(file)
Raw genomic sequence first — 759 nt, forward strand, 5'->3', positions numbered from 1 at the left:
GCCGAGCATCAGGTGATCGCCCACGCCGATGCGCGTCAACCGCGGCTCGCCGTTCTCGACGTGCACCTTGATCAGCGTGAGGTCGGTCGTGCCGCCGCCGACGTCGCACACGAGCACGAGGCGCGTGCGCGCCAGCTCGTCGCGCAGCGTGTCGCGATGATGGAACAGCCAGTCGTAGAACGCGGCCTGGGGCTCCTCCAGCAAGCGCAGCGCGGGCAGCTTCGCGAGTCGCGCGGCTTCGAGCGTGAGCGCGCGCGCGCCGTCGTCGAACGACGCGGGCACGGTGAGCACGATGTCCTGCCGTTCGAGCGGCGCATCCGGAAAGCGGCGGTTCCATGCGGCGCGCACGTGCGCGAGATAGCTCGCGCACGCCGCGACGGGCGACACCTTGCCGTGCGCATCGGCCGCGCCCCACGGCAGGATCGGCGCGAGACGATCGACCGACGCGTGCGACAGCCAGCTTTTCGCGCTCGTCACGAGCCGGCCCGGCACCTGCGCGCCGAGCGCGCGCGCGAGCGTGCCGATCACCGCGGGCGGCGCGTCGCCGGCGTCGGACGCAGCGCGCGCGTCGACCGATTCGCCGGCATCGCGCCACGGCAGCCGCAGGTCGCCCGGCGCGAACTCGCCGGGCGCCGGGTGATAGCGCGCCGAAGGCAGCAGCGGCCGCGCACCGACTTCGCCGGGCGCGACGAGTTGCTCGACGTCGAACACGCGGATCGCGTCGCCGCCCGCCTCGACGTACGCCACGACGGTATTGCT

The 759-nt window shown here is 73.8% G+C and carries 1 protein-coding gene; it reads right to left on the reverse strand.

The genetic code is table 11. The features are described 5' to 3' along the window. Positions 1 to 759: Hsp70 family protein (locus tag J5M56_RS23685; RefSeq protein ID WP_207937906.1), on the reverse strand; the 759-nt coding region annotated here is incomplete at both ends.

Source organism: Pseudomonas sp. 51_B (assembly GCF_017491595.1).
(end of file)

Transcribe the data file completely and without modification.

Raw genomic sequence first — 759 nt, forward strand, 5'->3', positions numbered from 1 at the left:
GCCGAGCATCAGGTGATCGCCCACGCCGATGCGCGTCAACCGCGGCTCGCCGTTCTCGACGTGCACCTTGATCAGCGTGAGGTCGGTCGTGCCGCCGCCGACGTCGCACACGAGCACGAGGCGCGTGCGCGCCAGCTCGTCGCGCAGCGTGTCGCGATGATGGAACAGCCAGTCGTAGAACGCGGCCTGGGGCTCCTCCAGCAAGCGCAGCGCGGGCAGCTTCGCGAGTCGCGCGGCTTCGAGCGTGAGCGCGCGCGCGCCGTCGTCGAACGACGCGGGCACGGTGAGCACGATGTCCTGCCGTTCGAGCGGCGCATCCGGAAAGCGGCGGTTCCATGCGGCGCGCACGTGCGCGAGATAGCTCGCGCACGCCGCGACGGGCGACACCTTGCCGTGCGCATCGGCCGCGCCCCACGGCAGGATCGGCGCGAGACGATCGACCGACGCGTGCGACAGCCAGCTTTTCGCGCTCGTCACGAGCCGGCCCGGCACCTGCGCGCCGAGCGCGCGCGCGAGCGTGCCGATCACCGCGGGCGGCGCGTCGCCGGCGTCGGACGCAGCGCGCGCGTCGACCGATTCGCCGGCATCGCGCCACGGCAGCCGCAGGTCGCCCGGCGCGAACTCGCCGGGCGCCGGGTGATAGCGCGCCGAAGGCAGCAGCGGCCGCGCACCGACTTCGCCGGGCGCGACGAGTTGCTCGACGTCGAACACGCGGATCGCGTCGCCGCCCGCCTCGACGTACGCCACGACGGTATTGCT

The 759-nt window shown here is 73.8% G+C and carries 1 protein-coding gene; it reads right to left on the reverse strand.

The genetic code is table 11. The features are described 5' to 3' along the window. Positions 1 to 759: Hsp70 family protein (locus tag J5M56_RS23685; RefSeq protein ID WP_207937906.1), on the reverse strand; the 759-nt coding region annotated here is incomplete at both ends.

Source organism: Pseudomonas sp. 51_B (assembly GCF_017491595.1).